Variety and frequency of fruit and vegetables eaten by young New Zealand children : a thesis presented in partial fulfilment of the requirements for the degree of Master of Science in Nutrition and Dietetics at Massey University, Albany, New Zealand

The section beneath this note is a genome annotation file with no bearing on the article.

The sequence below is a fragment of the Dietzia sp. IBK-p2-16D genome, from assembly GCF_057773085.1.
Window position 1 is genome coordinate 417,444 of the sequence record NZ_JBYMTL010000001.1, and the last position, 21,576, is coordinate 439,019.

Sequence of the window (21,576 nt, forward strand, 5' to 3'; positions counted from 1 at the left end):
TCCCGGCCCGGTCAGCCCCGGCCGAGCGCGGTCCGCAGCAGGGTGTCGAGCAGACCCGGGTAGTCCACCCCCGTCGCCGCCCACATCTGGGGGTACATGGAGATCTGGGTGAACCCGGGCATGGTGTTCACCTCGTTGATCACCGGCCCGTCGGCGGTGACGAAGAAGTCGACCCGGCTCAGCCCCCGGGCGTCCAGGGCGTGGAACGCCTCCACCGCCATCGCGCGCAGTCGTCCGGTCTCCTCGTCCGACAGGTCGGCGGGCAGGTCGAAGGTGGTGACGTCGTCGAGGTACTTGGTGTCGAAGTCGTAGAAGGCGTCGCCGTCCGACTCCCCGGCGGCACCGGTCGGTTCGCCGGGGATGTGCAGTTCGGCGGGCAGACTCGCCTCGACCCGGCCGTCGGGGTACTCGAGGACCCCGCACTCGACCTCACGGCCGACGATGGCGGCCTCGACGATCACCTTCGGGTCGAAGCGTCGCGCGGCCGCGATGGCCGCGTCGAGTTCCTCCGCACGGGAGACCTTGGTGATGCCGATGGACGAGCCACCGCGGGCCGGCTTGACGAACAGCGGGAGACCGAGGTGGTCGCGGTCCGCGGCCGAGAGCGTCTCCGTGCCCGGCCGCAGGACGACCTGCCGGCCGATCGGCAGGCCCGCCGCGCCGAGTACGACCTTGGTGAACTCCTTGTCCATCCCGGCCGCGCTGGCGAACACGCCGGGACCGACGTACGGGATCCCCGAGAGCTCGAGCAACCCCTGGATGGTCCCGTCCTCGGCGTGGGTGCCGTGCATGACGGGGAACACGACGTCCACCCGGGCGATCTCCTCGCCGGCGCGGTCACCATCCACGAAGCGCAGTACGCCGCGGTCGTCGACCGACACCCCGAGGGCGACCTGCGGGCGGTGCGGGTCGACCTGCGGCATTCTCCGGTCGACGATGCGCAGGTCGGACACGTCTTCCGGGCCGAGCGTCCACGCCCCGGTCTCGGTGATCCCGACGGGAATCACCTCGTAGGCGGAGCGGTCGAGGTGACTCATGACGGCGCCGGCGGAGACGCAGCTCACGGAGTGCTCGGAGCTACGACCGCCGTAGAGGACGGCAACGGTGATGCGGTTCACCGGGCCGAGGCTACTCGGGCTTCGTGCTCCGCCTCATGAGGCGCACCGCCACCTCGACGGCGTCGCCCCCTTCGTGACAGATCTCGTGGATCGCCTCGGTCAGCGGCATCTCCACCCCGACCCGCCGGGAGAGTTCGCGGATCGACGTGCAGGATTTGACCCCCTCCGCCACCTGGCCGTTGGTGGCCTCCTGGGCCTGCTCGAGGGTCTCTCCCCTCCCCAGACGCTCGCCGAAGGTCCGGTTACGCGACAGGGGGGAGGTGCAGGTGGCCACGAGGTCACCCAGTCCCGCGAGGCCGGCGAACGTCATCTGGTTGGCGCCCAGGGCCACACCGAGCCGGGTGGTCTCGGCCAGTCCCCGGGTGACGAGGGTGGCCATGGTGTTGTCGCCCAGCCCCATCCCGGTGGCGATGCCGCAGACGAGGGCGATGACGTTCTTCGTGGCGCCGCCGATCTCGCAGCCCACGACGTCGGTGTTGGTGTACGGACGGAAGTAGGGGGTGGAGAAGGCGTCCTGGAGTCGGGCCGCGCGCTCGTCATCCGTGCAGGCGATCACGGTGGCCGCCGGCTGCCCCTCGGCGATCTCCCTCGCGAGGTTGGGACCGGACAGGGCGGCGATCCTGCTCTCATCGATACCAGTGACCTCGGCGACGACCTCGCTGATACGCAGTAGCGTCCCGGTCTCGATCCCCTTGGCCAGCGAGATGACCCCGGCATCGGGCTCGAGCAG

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Background: Habitually consuming a variety of fruit and vegetables (FVs) is vital for healthy physical and neurocognitive development in children. High FV variety is positively associated with increased fibre and micronutrient intake. Despite amassing evidence relating health benefits to FV intake and variety in the early stages of life, little is known about the frequency and variety of FVs that young children in Aotearoa New Zealand (NZ) consume. Aims and objectives: The overall aim of this study was to explore FV intake in the diets of young NZ children aged 1-4 years. The primary objective was to describe the frequency and variety of FV consumption. The secondary objective was to explore socioeconomic factors associated with the frequency and variety of FV consumed in NZ children. Methods: This study is an observational cross-sectional study utilising data from the Young Foods New Zealand study. Dietary and socioeconomic data from 289 children aged 1-4 years was collected through two 24-hour dietary recalls and a questionnaire. Dietary data were analysed using FoodWorks nutrient analysis software based on the New Zealand food composition database. Independent t-tests and one-way ANOVAs determined differences between variety scores and demographic characteristics. Results: Bananas (71%) and carrots (49%) were the fruits and vegetables consumed by the highest proportion of participants. Leafy greens was the vegetable subgroup consumed the least (20.8%). The fruit variety score (FVS), vegetable variety score (VVS) and fruit and vegetable variety score (FVVS) achieved by the highest number of children was three (22%), four (15%) and nine (15%), respectively. Children’s ethnicities influenced fruit variety score (FVS) (F[3, 284] = 5.42, p=0.001), vegetable variety score (VVS) (F[3, 285] = 6.09, p < 0.001) and FV variety score (FVVS) (F[3, 285] = 8.95, p < 0.001). Variety scores increased with lower number of children in a household. Variety scores were also inversely associated with household deprivation levels. Respondents (i.e., a parent or caregiver) being on unpaid parental leave resulted in the highest variety scores (FVS= 4.77, VVS= 4.91, FVVS=10.55). Regarding the respondent’s education level, those who went to university cared for children with the highest variety scores (FVS = 3.75, VVS = 4.81, FVVS = 9.33). Conclusion: All socioeconomic factors measured influenced children’s FV variety scores in some way. Results regarding the most frequently consumed FVs were similar to that of past literature. The results from this study provide a picture of what FVs young children in Aotearoa NZ are consuming and suggest that the relationship between FV consumption and socioeconomic factors warrants further investigation.